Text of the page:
Reactive Airway Disease

Reactive Airway Disease

Reactive Airway Disease
Reactive Airway Disease


Reactive airway disease (RAD) is often misunderstood and many people have either never heard of it or confuse it with asthma. Red can also be called reactive airway dysfunction syndrome (RADS) by medical personnel. Red is caused by exposure to environmental allergens, such as the substances you breathe such as dust, animal dander, mold spores, and mildew. These things are found in your home, public places, and your work environment.

Pollen allergies are seasonal and can occur at any time of the year. Environmental allergies can cause many symptoms that can exacerbate asthma-like symptoms such as cough and wheeze as well as allergy-like symptoms such as sneezing, runny nose, and stuffy nose as well as itchy, watery eyes.

Reactive airway disease is not such a specific disease as it is a term used to describe a history of cough, wheezing or shortness of breath. The cause is usually unknown for these symptoms and doctors are classifying it as reactive airway disease until a better diagnosis can be determined. An accurate diagnosis can be difficult to obtain, especially in very young children (under 6 years of age). The end diagnosis may be asthma but in the meantime, the term “reactive airway disease” is used to describe the signs and symptoms the patient is experiencing.

It is often thought by many that if a child wheezing, he should have asthma. This is not necessary because many parents come to find out when they take their young child to the pediatrician. If you have a child who has experienced an episode of wheezing, you may be relieved to find that 30% of infants who have experienced wheezing develop asthma later in life.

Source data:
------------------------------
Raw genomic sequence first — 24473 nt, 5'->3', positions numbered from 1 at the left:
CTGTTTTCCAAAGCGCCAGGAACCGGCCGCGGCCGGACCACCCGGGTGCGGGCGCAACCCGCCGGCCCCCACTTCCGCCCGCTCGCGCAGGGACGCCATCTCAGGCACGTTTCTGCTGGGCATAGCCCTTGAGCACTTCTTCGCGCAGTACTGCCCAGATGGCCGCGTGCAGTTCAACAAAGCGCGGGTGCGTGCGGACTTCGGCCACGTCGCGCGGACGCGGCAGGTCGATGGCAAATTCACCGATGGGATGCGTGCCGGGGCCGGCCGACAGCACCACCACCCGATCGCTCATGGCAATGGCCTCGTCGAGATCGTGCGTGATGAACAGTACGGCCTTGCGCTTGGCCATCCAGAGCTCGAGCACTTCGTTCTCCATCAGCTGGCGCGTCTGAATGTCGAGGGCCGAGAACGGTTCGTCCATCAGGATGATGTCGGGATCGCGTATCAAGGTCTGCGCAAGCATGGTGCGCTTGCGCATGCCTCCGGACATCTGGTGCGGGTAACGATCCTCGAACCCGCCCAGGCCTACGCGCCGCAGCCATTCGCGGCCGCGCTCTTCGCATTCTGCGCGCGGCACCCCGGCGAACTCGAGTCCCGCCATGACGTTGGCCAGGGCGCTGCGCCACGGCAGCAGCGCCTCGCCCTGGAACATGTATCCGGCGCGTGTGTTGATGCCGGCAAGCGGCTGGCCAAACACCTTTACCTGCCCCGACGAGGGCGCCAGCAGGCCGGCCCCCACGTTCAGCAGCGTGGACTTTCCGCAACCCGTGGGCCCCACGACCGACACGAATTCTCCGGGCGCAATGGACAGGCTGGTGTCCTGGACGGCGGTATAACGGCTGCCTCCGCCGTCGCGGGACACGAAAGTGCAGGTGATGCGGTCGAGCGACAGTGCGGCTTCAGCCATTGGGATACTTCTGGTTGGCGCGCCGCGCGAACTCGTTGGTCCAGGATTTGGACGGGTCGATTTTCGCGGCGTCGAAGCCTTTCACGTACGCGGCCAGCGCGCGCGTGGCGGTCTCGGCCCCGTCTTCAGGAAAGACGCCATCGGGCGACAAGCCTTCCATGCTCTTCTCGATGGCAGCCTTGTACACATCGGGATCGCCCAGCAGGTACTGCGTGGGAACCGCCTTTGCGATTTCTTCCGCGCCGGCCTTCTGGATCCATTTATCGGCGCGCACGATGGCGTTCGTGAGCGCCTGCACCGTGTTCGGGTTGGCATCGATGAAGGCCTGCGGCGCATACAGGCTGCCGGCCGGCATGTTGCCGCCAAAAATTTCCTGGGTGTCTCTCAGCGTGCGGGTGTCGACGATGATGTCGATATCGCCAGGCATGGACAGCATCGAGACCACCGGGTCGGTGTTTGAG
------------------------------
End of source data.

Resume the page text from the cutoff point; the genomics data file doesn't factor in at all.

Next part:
A young child (under 6 years of age) may receive a diagnosis of reactive airway disease and then as the child grows up, the diagnosis may change to asthma as certain criteria are met. The criterion for asthma is that the child must be at least 5 years of age, have experienced or been diagnosed with episodic symptoms of airflow obstruction, who had airway hyper responsibility, at least 10% estimated reversibly. Airflow obstruction has been observed. Forcible breath volume and all other respiratory diagnoses have been ruled out after using a short-acting beta 2-agonist of one second (FEV1).

Some medical professionals believe that exposure to maternal smoking during pregnancy or during the first year of life may propose RAD to the child.

Currently genetic research is being conducted for the pathogenesis of asthma. Infants and very young children may be more sensitive to the airways when exposed to environmental allergies, or when they have contracted viral respiratory diseases such as colds and flu.

Statistically, reactive airway disease accounts for 13 million healthcare visits every year in the US and 200,000 hospitalizations at a cost of approximately $ 1.8 billion in healthcare dollars. Statistics show that reactive airway disease is more frequent in children of Black and Hispanic origin and African-Americans are 4 times more likely to have reactive airway disease than their white counterparts.

Infants and young children may have previously been diagnosed with an upper respiratory infection which later includes wheezing and then a diagnosis of reactive airways. A young child with reactive airway disease may have wheezing or coughing while actively playing.

A doctor can diagnose reactive airway disease when a patient is young, and presents with fever, tachycardia, dyspnea, wheezing, cough, cyanosis, poor feeding, voiding in a distant breath examination, increased respiration. -To-respiratory ratio, and may also be present with an allergic preventive (semicircle of the skin under the eyes).

RAD can have several causes including an allergic or irritation reaction, a drug reaction, a respiratory infection, gastroesophageal fistula, or respiratory infections such as a common cause of the virus (respiratory syncytial virus) (RSV).


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